DOUGLAS Ross made Nicola Sturgeon’s final day at Holyrood one of her stormiest, accusing her party of lying and earning a reprimand from the Presiding Officer.

The Scottish Tory leader clashed with the First Minister in her 286th session of FMQs, infuriating SNP MSPs by refusing to soften his rhetoric for Ms Sturgeon’s farewell.

He accused her “treating the public like idiots” by pleading ignorance of the SNP’s 30,000 drop in membership numbers to 72,000 since 2021.

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Presiding Officer Alison Johnstone was repeatedly forced to intervene and insist on order.

The SNP’s attempt to discredit the newspaper report revealing the membership fall led to Holyrood media chief Murray Foote and SNP chief executive Peter Murrell, Ms Sturgeon’s husband, both resigning.

SNP HQ had claimed the story was “malicious and wholly inaccurate” and “flat wrong”.

It was later shown to be accurate when the party had to reveal its membership numbers because the candidates to replace Ms Sturgeon complained about them being secret.

Ms Ross asked: “Why did Nicola Sturgeon’s party, the party of Government in this Parliament, lie to the press and the public?”

Ms Sturgeon said she had “nothing to add” to what she had already said on the matter, other to say the SNP had more members than the other Holyrood party’s combined. 

If Mr Ross wanted a meaningful debate on membership numbers, he should reveal how many members his own party had, she said.

Mr Ross replied: “This is an important issue here, in the Scottish Parliament, for the Scottish Government, because it lied. It lied to the press and it lied to the public. 

“That is absolutely clear and Nicola Sturgeon is treating the Scottish public like idiots with that embarrassing defence.”

As SNP MSPs barracked him and demanded to know how many members the Scottish Tories had, Ms Johnstone reminded Mr Ross about using “particular language”.

Mr Ross said: “But I think everyone has accepted that the SNP lied over those figures”, prompting yet more uproar.

Ms Johnstone told him: “We do not use the word ‘lie’ in this chamber.”

As Ms Sturgeon criticised Mr Ross for not asking about more substantive policy issues, he shouted: “It’s about honesty and integrity.”

Referring to Boris Johnson’s appearance before the Westminster committee investigating whether he lied over the Partygate affair, Ms Sturgeon said: “I don’t think the Conservatives, given yesterday’s events in the House of Commons, should be lecturing anyone on honesty and integrity.”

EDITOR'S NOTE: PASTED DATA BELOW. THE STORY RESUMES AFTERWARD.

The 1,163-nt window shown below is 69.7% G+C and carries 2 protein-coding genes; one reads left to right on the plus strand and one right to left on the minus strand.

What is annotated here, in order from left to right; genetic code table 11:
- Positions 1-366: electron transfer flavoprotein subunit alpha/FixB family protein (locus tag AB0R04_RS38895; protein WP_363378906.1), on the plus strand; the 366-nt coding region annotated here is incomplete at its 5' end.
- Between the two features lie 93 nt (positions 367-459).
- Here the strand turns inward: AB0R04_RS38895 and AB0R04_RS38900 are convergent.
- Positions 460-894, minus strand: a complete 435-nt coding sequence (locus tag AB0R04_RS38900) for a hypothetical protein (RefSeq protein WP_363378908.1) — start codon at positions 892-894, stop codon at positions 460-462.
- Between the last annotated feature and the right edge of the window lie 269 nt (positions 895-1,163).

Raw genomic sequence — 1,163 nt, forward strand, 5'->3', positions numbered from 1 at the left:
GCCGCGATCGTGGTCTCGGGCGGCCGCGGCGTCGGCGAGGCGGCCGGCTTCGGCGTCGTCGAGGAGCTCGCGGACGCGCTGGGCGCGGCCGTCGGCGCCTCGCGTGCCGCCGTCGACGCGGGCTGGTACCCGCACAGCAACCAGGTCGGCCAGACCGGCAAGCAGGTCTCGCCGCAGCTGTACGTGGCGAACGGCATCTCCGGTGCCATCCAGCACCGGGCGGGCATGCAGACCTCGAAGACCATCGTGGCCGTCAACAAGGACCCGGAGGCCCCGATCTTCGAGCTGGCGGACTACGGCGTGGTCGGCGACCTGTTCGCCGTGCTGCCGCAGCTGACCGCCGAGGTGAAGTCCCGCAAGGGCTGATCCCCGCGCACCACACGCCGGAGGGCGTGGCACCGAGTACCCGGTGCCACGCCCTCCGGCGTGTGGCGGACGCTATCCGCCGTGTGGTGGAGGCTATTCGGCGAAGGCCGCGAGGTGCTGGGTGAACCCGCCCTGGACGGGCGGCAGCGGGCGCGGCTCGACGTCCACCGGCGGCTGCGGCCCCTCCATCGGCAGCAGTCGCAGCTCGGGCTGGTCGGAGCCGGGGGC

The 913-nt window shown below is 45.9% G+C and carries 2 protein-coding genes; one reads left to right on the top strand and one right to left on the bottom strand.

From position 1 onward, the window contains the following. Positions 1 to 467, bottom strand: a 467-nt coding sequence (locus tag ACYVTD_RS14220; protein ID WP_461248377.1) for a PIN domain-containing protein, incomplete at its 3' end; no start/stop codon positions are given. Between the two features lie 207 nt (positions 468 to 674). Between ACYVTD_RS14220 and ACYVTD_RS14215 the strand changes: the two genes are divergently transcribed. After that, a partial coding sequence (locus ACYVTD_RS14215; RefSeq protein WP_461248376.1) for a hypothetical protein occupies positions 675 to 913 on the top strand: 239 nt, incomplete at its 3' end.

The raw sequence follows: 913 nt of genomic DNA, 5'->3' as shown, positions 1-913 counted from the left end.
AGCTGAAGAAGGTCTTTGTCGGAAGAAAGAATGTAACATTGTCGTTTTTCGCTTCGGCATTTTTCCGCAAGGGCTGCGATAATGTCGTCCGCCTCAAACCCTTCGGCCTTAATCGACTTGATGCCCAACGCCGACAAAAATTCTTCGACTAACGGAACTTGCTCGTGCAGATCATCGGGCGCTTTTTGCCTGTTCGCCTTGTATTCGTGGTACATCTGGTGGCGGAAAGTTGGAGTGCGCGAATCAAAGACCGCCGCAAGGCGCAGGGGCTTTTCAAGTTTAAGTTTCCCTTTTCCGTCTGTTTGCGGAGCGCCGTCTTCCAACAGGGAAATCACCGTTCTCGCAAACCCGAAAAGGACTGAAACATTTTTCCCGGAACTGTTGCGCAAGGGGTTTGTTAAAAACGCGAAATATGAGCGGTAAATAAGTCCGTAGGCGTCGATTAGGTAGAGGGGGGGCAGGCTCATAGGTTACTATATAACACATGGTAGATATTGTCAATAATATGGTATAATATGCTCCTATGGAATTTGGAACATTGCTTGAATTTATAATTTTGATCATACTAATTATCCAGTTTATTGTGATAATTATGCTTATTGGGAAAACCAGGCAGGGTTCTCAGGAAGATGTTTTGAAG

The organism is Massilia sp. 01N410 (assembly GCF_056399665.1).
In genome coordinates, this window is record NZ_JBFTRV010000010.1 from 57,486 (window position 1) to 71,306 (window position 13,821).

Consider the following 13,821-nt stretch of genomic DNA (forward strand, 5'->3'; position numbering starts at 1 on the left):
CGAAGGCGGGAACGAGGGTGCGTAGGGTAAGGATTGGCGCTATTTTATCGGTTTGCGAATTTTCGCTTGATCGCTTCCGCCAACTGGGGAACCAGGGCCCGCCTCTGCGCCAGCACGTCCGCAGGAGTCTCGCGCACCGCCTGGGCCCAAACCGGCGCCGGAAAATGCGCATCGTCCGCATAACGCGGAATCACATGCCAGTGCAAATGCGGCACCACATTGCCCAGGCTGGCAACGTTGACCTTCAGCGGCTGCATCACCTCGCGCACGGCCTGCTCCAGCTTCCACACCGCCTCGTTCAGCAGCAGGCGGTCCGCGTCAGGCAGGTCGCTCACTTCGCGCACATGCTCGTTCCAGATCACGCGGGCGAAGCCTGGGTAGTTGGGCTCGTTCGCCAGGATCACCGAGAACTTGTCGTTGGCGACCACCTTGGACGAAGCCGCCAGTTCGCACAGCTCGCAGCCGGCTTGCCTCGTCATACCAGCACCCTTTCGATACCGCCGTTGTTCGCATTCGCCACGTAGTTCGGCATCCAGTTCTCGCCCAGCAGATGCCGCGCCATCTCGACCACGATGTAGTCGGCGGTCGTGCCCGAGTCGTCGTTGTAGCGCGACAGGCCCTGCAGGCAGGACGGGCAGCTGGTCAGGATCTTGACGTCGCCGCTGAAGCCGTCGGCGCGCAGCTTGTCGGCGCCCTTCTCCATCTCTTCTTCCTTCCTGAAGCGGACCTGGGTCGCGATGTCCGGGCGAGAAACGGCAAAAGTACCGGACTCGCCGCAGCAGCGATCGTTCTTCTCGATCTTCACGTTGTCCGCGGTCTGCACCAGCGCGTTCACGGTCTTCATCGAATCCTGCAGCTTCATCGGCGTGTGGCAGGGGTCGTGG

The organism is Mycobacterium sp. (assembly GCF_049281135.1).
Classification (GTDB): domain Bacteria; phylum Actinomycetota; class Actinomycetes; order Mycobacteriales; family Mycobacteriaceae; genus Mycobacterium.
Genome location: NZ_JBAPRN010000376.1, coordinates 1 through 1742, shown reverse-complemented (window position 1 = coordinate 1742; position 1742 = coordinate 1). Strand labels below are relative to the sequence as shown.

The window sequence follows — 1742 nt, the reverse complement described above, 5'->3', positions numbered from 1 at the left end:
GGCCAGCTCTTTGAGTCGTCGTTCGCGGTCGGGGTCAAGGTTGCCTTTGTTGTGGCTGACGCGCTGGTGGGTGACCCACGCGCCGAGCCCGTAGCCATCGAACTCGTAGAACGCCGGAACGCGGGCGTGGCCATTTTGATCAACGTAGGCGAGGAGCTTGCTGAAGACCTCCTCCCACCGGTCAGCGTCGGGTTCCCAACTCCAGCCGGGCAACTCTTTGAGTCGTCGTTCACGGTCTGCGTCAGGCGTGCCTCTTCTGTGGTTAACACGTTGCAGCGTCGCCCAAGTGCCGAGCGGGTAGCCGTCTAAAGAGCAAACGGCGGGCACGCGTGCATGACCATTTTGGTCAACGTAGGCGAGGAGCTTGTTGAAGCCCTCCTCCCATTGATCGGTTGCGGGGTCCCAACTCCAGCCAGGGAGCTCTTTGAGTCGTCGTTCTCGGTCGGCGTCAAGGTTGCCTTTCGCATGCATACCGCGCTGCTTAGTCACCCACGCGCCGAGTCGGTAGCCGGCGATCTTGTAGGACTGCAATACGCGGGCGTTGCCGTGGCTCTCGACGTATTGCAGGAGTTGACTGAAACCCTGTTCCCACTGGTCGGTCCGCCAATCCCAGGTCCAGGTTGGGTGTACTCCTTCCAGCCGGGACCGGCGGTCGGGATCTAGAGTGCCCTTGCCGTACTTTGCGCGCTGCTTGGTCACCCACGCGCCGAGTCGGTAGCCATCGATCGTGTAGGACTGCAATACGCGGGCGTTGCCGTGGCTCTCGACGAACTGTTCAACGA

Mr Ross said the “house that Sturgeon, Salmond and Murrell built is collapsing”.

He said the “damning” report published today by a Holyrood committee into the Ferguson Marine ferries scandal had shown Ms Sturgeon prioritised “vanity over vessels”.

The Tory leader said: “She divided our country and failed on every measure she set herself.”

Ms Sturgeon said: “Eight election victories in eight years as First Minister, that’s the verdict that matters to me.”

Listing her Government’s achievements, she said: “I could go on and on and on. But I’m not going to because this is my last session of First Minister’s Questions.”

Scottish Labour leader Anas Sarwar lowered the temperature with a calmer tone, but was also pointed in his questioning, asking Ms Sturgeon which of her Government’s “many failures” she thought her successor needed to address first.

He also demanded a Holyrood election, something which could in theory be brought about by SNP and Labour MSPs voting together to dissolve the current parliament.

He said: “Nicola Sturgeon has spent most of her political career talking about mandates.

“Her successor inherits this woeful SNP record, but they don’t inherit her mandate.”

The Holyrood poll in 2021, Mr Sarwar said, “was a pandemic election” in which the First Minister pledged to shepherd the country out of Covid-19.

He went on: “Now Scotland faces two crises - an NHS recovery that never began, and a cost-of-living crisis. Families facing spiralling bills and soaring energy prices.But as her potential successors squabble over their own record in Government, they can’t escape facts – they don’t have a plan for Scotland, and they don’t have a mandate from the public.

“That is why we need an election now.”

Quoting back comments the First Minister made during the Tory leadership turmoil at Westminster, Mr Sarwar said: “There are no words to describe this utter shambles adequately, it’s beyond hyperbole and parody.

“Reality though, is that ordinary people are paying the price, the interests of the party should concern no-one right now – an election is now a democratic imperative.”

Responding, Ms Sturgeon said: “That was about the Tories at Westminster, and one of the differences between me and Anas Sarwar is I don’t support Tory government of Scotland, because Scotland does not vote for Conservatives.

“I fought three general elections as SNP leader and the SNP has won all of them, and at every one we’ve heard the same messages from Labour – and at every single one the people of Scotland have cast their verdict.”

Ms Sturgeon said she was proud of the record of her Government in the past eight years, pointing particularly to its economic standing.

She added: “We have a good foundation in this country, we face many challenges, but I have every confidence that my successor who will be standing here next week will continue to lead this country forward, will continue to take the decisions that are in the interest of this country, and that they will lead this country to becoming an independent nation.”